During the 2011 Whitefish Whiteout, a United States Ski Mountaineering Association Mountaineering (USSMA) race, Whitefish will welcome both pros and amateurs on the course, who will gain about 4000 vertical feet during the course of the race, taking as little as an hour for winning pros and as much as three or more hours for amateurs.

Several hours south in the Tetons, ski mountaineering has another big community.

"A lot of people in Jackson Hole take advantage of the excellent back country skiing we have here, and so ski mountaineering has a lot of support in the area," says Andy Williams, special events/summer trails, Grand Targhee Resort. "It's a fast endurance race with 5000 vertical feet of climbing, including part of our mountain called Peaked Mountain where the runs are generally only accessed by cat skiing."

Grand Targhee is also doing its part to increase ski mountaineering's popularity, scheduling its race at 10 a.m., unlike many ski mountaineering races, which are held early in the morning before the slopes open.

"The average person skiing in Jackson probably doesn't realize there's a race that day, and to me it just didn't make sense to start that early," says Williams. "So I talked to the director of this series of races, and we decided to do a later start, so people could actually watch. It's so cool that we can show people how challenging the sport is and help it grow."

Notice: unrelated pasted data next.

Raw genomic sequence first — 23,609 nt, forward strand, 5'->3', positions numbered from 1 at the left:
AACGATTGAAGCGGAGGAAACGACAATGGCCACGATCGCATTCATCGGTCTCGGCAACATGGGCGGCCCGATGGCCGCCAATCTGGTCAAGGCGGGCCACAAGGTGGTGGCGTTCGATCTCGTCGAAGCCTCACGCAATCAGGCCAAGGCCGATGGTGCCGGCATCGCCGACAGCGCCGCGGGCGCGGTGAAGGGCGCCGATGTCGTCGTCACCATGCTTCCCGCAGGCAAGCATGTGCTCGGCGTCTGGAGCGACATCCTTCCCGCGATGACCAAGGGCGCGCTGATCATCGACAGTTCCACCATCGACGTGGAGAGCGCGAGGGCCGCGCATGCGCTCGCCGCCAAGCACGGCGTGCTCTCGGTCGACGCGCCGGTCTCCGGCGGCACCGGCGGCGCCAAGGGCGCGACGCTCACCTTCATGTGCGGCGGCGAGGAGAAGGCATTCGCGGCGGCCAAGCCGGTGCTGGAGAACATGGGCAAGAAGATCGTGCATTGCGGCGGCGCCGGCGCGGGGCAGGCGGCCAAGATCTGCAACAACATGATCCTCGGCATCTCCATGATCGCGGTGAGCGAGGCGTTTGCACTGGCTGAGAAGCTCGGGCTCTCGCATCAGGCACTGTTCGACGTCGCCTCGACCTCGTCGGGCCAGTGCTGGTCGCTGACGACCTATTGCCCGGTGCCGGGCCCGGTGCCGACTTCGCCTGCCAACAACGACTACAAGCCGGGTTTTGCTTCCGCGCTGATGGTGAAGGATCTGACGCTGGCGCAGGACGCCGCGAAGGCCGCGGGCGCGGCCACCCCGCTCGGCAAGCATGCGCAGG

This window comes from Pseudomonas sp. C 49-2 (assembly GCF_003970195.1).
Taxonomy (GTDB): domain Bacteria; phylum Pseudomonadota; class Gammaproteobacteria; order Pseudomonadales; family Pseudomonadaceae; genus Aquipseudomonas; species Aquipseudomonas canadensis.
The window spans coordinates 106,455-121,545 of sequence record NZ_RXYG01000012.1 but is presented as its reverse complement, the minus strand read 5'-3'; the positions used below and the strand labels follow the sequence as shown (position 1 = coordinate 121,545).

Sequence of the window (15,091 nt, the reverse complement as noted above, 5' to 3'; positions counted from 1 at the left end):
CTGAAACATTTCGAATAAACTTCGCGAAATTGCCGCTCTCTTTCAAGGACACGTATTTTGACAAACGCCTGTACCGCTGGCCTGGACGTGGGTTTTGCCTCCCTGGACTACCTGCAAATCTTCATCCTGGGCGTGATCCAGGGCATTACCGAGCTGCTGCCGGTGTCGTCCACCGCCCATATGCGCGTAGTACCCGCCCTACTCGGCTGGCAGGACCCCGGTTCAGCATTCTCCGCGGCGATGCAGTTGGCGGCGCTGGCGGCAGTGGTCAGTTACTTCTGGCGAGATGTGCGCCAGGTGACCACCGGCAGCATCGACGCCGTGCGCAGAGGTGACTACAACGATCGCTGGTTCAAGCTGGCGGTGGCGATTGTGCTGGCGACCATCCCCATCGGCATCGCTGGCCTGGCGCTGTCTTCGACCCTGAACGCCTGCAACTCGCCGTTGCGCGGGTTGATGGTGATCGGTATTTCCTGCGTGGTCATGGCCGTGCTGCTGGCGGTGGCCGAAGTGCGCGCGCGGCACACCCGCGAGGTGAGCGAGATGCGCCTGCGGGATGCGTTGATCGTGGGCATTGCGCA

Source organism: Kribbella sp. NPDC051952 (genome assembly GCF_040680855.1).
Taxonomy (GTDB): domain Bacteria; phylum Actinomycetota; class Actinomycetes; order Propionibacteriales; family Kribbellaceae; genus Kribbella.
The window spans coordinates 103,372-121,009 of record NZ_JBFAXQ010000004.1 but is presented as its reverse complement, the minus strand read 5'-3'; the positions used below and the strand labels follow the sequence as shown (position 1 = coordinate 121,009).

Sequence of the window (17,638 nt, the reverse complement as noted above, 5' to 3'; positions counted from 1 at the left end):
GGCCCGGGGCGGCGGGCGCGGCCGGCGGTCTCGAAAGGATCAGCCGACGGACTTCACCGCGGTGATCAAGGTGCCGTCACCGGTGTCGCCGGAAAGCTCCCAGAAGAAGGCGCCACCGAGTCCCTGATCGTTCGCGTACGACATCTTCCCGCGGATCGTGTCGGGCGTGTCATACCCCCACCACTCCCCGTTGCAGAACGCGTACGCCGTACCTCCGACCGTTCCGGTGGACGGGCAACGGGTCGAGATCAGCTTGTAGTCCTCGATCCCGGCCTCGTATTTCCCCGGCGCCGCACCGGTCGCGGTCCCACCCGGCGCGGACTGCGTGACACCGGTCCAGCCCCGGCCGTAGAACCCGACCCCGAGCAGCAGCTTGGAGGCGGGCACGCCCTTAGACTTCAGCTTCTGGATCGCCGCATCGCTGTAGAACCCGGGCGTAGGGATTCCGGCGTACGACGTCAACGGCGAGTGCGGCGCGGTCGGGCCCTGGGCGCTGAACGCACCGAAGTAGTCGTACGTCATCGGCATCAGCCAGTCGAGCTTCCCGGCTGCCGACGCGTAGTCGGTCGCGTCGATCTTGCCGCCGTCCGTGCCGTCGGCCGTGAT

Ultimate Winter
Looking for the last word in winter? How about an event in Alaska? That's right, the land of winter sports, and they know exactly how to make a winter event shine.

If you're imagining a land of stillness and silence, you've got Alaska all wrong. Each winter, they host the World Ice Art championships; the Yukon Quest, a highly popular thousand-mile sled dog race; the Arctic Man Ski and SnoGo Classic, a combination snowmobile-and-ski race.

"We're not as accessible, and the flight time takes longer than other locations, but we always tell people, Alaska has a mystique," says Helen Renfrew, director of meetings and conventions, Fairbanks Convention and Visitors Bureau. "Whether you want to be all by yourself on cross country skis watching the Northern Lightsor be at the ice art festival surrounded by crystal clear two story sculptures, or go to North Pole and see Santa, you can do it here. We do winter well."

And with over 3800 year-round rooms, over 150,000 square feet of meeting space and arts, cultural, historical and entertainment options to compel any personality, Alaska's second largest city is ready for your next event.